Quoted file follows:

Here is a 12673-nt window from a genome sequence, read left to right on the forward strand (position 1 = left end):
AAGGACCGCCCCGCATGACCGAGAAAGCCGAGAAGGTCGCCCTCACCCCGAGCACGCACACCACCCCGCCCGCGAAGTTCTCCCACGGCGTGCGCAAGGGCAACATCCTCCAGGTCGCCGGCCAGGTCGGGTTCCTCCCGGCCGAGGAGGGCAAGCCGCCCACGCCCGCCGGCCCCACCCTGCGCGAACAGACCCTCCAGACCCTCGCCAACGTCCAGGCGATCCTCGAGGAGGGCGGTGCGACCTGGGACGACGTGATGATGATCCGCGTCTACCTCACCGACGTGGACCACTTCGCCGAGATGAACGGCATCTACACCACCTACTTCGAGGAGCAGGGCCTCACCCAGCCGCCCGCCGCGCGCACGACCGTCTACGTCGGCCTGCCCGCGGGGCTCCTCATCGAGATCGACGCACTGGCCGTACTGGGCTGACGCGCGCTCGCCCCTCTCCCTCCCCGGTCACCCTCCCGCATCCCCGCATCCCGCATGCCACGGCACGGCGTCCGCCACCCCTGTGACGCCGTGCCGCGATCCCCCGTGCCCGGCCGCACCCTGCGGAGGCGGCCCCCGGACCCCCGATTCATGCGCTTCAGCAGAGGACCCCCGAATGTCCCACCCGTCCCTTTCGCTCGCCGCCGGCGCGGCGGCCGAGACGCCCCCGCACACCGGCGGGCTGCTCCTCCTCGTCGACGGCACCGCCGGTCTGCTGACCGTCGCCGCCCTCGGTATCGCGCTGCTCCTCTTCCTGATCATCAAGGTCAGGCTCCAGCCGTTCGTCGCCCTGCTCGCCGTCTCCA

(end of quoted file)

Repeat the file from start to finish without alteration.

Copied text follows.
Here is a 12673-nt window from a genome sequence, read left to right on the forward strand (position 1 = left end):
AAGGACCGCCCCGCATGACCGAGAAAGCCGAGAAGGTCGCCCTCACCCCGAGCACGCACACCACCCCGCCCGCGAAGTTCTCCCACGGCGTGCGCAAGGGCAACATCCTCCAGGTCGCCGGCCAGGTCGGGTTCCTCCCGGCCGAGGAGGGCAAGCCGCCCACGCCCGCCGGCCCCACCCTGCGCGAACAGACCCTCCAGACCCTCGCCAACGTCCAGGCGATCCTCGAGGAGGGCGGTGCGACCTGGGACGACGTGATGATGATCCGCGTCTACCTCACCGACGTGGACCACTTCGCCGAGATGAACGGCATCTACACCACCTACTTCGAGGAGCAGGGCCTCACCCAGCCGCCCGCCGCGCGCACGACCGTCTACGTCGGCCTGCCCGCGGGGCTCCTCATCGAGATCGACGCACTGGCCGTACTGGGCTGACGCGCGCTCGCCCCTCTCCCTCCCCGGTCACCCTCCCGCATCCCCGCATCCCGCATGCCACGGCACGGCGTCCGCCACCCCTGTGACGCCGTGCCGCGATCCCCCGTGCCCGGCCGCACCCTGCGGAGGCGGCCCCCGGACCCCCGATTCATGCGCTTCAGCAGAGGACCCCCGAATGTCCCACCCGTCCCTTTCGCTCGCCGCCGGCGCGGCGGCCGAGACGCCCCCGCACACCGGCGGGCTGCTCCTCCTCGTCGACGGCACCGCCGGTCTGCTGACCGTCGCCGCCCTCGGTATCGCGCTGCTCCTCTTCCTGATCATCAAGGTCAGGCTCCAGCCGTTCGTCGCCCTGCTCGCCGTCTCCA